| GEO Business|
| US recovery stumbles as 263,000 jobs lost|
| Updated at: 1440 PST, Saturday, October 03, 2009|
WASHINGTON: US economic recovery hopes got a rude shock Friday as official data showed job losses accelerated to 263,000 in September, pushing the unemployment rate to a new 26-year high of 9.8 percent.
The Labor Department report, one of the best indicators of economic momentum, showed the critical labor market reversed course after months of improvement.
The unemployment rate was up one-tenth of a point from August and in line with most forecasts, but would have been higher if not for 571,000 people dropping out of the labor force.
But payroll losses were far worse than expectations for a loss of 175,000 jobs. The number of job cuts rose sharply after a revised loss of 201,000 in August.
"This confirms that this is going to be a frustratingly slow recovery and it's not going to make a lot of people happy for a long time," said Robert MacIntosh, economist at Eaton Vance.
"This economy needs to grow on its own and it's going to take a long time."
David Rosenberg, chief economist at Gluskin Sheff & Associates, said the numbers "far from validate the overwhelming consensus view that the recession has come to an end."
"Sustainability is the key and there can be no durable recovery without net job creation and organic wage growth," Rosenberg added.
"This report is dismal and disappointing," said Sung Won Sohn, economist at California State University.
"The 'green shoots' in the economy are withering. Technically, the economy may have bottomed, but the job market is lagging behind and struggling."
Vice President Joe Biden said the rise in unemployment was "tough" news but expressed confidence the economy would recover.
"Today's bad news does not change my confidence in the fact that we are going to recover -- we will be producing jobs," Biden told reporters before a meeting in the White House.
Dirk Van Dijk at Zacks Investment Research called the report "just plain ugly."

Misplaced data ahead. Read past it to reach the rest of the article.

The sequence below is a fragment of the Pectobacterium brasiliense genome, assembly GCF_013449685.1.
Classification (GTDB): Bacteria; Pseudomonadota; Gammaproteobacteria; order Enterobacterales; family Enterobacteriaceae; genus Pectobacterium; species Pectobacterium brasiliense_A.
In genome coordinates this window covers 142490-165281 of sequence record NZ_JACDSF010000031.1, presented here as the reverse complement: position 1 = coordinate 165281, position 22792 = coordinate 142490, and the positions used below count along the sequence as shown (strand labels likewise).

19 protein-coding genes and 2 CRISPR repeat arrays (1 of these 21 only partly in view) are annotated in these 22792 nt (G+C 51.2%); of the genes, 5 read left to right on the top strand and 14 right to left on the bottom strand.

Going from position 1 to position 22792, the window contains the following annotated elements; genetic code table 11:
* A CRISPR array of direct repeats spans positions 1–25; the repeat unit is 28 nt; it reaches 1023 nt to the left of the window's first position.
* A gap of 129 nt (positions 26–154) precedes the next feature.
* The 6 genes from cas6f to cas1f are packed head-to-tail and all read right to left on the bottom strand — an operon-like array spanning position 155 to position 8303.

"While I still think the economy is technically out of the recession, we are probably entering a long period of a jobless anemic recovery."
Cary Leahey, senior economist at Decision Economics said all components of the report were grim with a reversal in payroll trends and slowing income gains.
The report showed the average workweek in the private sector edged down by 0.1 hour while wages were up a tepid 0.1 percent, or 2.5 percent annualized.
Leahey said these details show weakness going forward which will prompt the Federal Reserve to keep interest rates near zero.
"The Fed is going to see the rate of change in earnings has slowed, and that's good for inflation but it suggests you don't have any foundation for consumer spending growth," he said.
The goods-producing sector lost 116,000 jobs in September including 64,000 in manufacturing. Even worse, the services sector shed 147,000 jobs with 39,000 of those in retailing.
Since the start of the recession in December 2007, the figures showed the number of unemployed persons has increased by 7.6 million to 15.1 million, and the unemployment rate has doubled to 9.8 percent, according to the Labor Department.
The US economy contracted at a 0.7 percent pace in the second quarter, nearly emerging from the recession that slashed output by 6.4 percent in the first quarter, based on the most recent official data.
Most economists expect growth to return in the third quarter but say the recovery could fade without job growth.
Robert Brusca at FAO Economics said that some backtracking in recovery is not unusual, "but usually the backtracking comes after more progress has been made."
"The main backtrack this month was from the government sector where 53,000 jobs were lost after having shed 19,000 a month ago," he said.
"Where is the stimulus money? This demonstrates about a clearly as possible how badly designed the stimulus plan was. We spent over one trillion dollars...and one of the objectives was to stabilize state and local employment. That obviously was not done."